Abrasive machining

Abrasive machining is a machining process where material is removed from a workpiece using a multitude of small abrasive particles. Common examples include grinding, honing, and polishing. Abrasive processes are usually expensive, but capable of tighter tolerances and better surface finish than other machining processes

Mechanics of abrasive machining

Abrasive machining works by forcing the abrasive particles, or grains, into the surface of the workpiece so that each particle cuts away a small bit of material. Abrasive machining is similar to conventional machining, such as milling or turning, because each of the abrasive particles acts like a miniature cutting tool. However, unlike conventional machining the grains are much smaller than a cutting tool, and the geometry and orientation of individual grains are not well defined. As a result, abrasive machining is less power efficient and generates more heat. The grain size may be different based on the machining. For rough grinding, coarse abrasives are used. For fine grinding, fine grains (abrasives) are used.

Abrasive machining processes

Abrasive machining processes can be divided into two categories based on how the grains are applied to the workpiece.

In bonded abrasive processes, the particles are held together within a matrix, and their combined shape determines the geometry of the finished workpiece. For example, in grinding the particles are bonded together in a wheel. As the grinding wheel is fed into the part, its shape is transferred onto the workpiece.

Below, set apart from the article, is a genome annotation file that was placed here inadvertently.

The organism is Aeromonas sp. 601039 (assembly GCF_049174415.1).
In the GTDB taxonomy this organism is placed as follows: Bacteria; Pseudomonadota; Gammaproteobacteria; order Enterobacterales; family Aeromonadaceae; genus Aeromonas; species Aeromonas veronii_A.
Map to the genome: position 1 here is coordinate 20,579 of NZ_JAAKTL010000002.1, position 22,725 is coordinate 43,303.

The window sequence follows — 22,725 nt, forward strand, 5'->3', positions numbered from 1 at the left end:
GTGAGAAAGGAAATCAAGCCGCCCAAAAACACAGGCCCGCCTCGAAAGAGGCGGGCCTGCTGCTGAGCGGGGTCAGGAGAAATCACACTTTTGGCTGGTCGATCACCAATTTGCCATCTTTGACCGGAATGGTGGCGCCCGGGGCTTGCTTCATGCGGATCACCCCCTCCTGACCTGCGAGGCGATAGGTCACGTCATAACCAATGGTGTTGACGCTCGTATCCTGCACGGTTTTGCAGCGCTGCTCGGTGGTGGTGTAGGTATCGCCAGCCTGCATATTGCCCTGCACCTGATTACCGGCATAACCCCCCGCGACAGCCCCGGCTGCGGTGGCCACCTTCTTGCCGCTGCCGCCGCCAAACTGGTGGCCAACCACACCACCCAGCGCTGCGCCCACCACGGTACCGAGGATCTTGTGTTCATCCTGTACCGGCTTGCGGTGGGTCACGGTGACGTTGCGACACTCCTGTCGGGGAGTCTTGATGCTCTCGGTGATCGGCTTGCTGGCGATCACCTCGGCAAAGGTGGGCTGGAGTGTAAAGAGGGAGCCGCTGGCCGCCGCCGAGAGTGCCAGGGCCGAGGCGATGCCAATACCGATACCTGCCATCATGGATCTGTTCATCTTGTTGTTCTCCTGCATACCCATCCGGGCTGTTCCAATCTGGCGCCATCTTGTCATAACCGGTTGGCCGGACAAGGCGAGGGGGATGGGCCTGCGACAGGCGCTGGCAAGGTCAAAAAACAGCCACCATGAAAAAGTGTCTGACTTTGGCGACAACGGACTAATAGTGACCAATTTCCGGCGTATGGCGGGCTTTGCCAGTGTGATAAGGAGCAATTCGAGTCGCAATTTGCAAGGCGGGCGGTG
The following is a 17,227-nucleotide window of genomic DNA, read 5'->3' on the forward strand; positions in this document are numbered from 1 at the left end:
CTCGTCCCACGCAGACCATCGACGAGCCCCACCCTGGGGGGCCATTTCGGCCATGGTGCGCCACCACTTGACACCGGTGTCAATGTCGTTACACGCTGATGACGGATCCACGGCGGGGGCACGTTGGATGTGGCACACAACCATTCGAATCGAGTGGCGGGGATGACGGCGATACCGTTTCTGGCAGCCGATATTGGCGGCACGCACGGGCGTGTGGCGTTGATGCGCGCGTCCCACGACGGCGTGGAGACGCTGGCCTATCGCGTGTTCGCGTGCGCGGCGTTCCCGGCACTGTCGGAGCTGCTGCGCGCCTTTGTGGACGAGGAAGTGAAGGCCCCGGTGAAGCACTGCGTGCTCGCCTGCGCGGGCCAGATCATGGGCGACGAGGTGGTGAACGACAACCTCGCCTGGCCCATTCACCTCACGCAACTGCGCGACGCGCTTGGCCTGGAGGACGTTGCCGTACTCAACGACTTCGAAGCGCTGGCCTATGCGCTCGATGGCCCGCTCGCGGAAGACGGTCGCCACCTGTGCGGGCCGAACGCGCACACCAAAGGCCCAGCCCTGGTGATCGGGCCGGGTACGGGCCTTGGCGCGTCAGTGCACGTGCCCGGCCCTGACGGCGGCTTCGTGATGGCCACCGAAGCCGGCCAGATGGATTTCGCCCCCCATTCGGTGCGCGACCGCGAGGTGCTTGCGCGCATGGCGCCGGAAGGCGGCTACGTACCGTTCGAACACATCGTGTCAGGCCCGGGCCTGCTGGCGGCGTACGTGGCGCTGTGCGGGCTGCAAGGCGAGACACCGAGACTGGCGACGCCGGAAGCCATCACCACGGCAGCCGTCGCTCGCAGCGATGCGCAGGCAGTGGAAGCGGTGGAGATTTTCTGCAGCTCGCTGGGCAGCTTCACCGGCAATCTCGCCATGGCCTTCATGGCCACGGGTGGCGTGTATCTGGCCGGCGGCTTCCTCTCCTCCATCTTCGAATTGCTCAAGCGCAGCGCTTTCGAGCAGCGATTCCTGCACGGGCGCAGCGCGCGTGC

In loose abrasive processes, there is no structure connecting the grains. They may be applied without lubrication as dry powder, or they may be mixed with a lubricant to form a slurry. Since the grains can move independently, they must be forced into the workpiece with another object like a polishing cloth or a lapping plate.

Common abrasive processes are listed below.

Fixed (bonded) abrasive processes

Loose abrasive processes


Main article: Abrasive

The most important property of an abrasive is its hardness. For abrasive grains to effectively cut, they must be significantly harder than the workpiece material. They can be grouped based on their hardness into two categories: conventional abrasives and superabrasives.

Conventional abrasive materials have been used by man since the advent of machining. They are made of materials that exist naturally on Earth, and they are abundant and cheap. Conventional abrasives can suitably machine most materials.

Superabrasives are much harder than conventional abrasives. Since they are much more expensive, they are used when conventional abrasives will not suffice.

Common abrasives are listed below.





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